- Princeton University
- Smithsonian Institution
- Tufts University
- University of California, Irvine
- University of Miami
- Yale University
The pilot phase of the Cooperative will have both social and technological objectives. The social objectives include developing the secretariat administrative structure, and developing a community-based governance structure. The primary technological objective will be transforming the SNAC R&D platform into a platform that will support ongoing cooperative maintenance of the SNAC description and access data. Inaugural members will be key partners in developing the governance structure, and both the maintenance and public facets of the technological platform. While new members will not be added during the two-year pilot implementation, the Cooperative will welcome expressions of interest in future membership.
SNAC began as an R&D project in 2010 with a grant from the National Endowment for the Humanities. The project has demonstrated the feasibility of separating the description of persons, families, and organizations—including their socio-historical contexts—from the description of the historical resources that are the primary evidence of their lives and work. SNAC has also demonstrated that the biographical-historical data extracted and assembled can be used to provide researchers with convenient, integrated access to historical collections held by archives and libraries, large and small, around the world.
Initial work made it clear that the potential power of the assembled data to transform research and improve the economy and effectiveness of archival descriptive practices required more than digital tools. With funding from the Institute for Museum and Library Services and the Andrew W. Mellon Foundation, the SNAC team performed detailed planning on how best to transform the R&D into a sustainable international cooperative that would enable archivists, librarians, and scholars to maintain the descriptive data and to extend the scope of the people and records included. The SNAC Cooperative aspires to improve the economy and quality of archival processing and description, and at the same time, to address the longstanding research challenge of discovering, locating, and using distributed historical records.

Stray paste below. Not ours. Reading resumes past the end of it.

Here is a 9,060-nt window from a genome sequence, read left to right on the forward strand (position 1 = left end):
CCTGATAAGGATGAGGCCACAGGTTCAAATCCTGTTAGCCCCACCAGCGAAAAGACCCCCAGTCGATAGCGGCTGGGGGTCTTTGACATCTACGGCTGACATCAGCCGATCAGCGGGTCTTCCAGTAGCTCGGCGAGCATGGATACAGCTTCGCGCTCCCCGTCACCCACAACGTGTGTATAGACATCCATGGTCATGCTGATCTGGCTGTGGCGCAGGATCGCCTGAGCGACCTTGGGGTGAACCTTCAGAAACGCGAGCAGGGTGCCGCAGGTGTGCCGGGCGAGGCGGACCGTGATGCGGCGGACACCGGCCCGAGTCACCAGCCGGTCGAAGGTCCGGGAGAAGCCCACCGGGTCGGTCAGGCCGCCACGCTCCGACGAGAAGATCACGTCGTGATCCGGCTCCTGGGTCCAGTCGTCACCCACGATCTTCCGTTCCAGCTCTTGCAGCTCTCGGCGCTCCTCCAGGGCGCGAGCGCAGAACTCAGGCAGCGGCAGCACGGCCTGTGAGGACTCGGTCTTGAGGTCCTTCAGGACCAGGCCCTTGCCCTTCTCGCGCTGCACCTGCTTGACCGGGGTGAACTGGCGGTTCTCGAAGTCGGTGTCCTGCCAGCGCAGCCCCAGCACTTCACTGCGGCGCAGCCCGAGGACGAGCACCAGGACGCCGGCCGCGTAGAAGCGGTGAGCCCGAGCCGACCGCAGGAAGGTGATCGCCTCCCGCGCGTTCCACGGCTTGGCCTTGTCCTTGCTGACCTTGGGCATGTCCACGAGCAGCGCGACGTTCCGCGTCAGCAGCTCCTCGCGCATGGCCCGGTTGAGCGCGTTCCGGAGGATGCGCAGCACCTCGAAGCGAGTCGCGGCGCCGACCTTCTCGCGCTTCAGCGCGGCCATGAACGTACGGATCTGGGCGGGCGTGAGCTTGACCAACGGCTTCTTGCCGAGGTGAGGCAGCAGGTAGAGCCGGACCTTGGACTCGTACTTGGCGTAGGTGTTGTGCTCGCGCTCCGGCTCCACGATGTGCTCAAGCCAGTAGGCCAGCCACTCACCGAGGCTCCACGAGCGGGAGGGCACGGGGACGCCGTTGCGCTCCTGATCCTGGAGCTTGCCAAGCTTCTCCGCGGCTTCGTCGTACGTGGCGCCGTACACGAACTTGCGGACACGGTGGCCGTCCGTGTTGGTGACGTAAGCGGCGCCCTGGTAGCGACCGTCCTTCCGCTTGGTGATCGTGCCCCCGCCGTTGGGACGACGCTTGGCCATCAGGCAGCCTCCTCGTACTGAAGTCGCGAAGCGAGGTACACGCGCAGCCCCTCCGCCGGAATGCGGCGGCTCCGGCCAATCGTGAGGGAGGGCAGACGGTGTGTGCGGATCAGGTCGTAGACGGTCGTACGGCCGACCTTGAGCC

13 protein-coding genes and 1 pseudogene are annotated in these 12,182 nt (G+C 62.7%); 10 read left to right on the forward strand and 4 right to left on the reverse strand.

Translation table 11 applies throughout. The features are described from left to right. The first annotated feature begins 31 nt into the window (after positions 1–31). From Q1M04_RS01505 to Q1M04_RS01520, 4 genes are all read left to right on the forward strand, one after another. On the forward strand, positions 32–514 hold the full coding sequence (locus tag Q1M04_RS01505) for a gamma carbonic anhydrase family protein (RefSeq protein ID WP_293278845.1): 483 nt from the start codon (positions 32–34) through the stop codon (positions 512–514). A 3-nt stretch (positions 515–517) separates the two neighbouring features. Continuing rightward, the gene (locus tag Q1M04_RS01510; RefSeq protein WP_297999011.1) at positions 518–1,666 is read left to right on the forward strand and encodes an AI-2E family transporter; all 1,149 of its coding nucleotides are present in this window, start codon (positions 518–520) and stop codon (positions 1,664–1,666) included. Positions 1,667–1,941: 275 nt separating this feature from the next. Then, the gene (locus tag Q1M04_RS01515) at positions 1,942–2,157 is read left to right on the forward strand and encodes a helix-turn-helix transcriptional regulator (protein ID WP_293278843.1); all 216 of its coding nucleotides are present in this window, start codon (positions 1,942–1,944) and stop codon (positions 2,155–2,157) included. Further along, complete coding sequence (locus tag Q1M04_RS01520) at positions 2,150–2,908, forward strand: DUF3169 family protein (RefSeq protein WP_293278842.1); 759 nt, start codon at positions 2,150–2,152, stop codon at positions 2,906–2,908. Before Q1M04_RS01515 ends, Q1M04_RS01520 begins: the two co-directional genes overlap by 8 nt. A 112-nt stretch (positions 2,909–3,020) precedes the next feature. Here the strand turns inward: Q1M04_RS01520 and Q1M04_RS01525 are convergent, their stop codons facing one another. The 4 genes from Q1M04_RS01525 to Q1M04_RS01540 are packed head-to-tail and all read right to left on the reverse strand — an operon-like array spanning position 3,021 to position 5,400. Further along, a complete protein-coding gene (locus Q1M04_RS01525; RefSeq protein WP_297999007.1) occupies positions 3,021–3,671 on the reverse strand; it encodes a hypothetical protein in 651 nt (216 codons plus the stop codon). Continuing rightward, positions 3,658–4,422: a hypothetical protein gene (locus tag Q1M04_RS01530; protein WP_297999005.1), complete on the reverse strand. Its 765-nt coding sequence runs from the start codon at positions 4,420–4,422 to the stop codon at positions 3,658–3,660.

SNAC is the recipient of the 2015 Society of American Archivists C.F.W. Coker Award. One supporter wrote that SNAC "will fundamentally begin to change the landscape of archival description: the program will be a substantive contribution to the national, and indeed, international platform, making the description of archives more efficient and effective, and significantly ameliorating the challenge of discovering, locating, and understanding the resources that document our shared history."
The Institute for Advanced Technology in the Humanities at the University of Virginia, the California Digital Library, and the School for Information Science at the University of California, Berkeley collaborated on the SNAC R&D (2010-2015). The same organizations and the U.S. National Archives and Records Administration collaborated on planning the SNAC Cooperative (2012-2015). During the planning process, archivists, librarians, researchers, scholars, and funders were consulted and provided invaluable assistance.
The SNAC History Research Tool is available at http://socialarchive.iath.virginia.edu/snac/search
For additional information, please contact John Martinez at NARA: john.martinez [at] nara.gov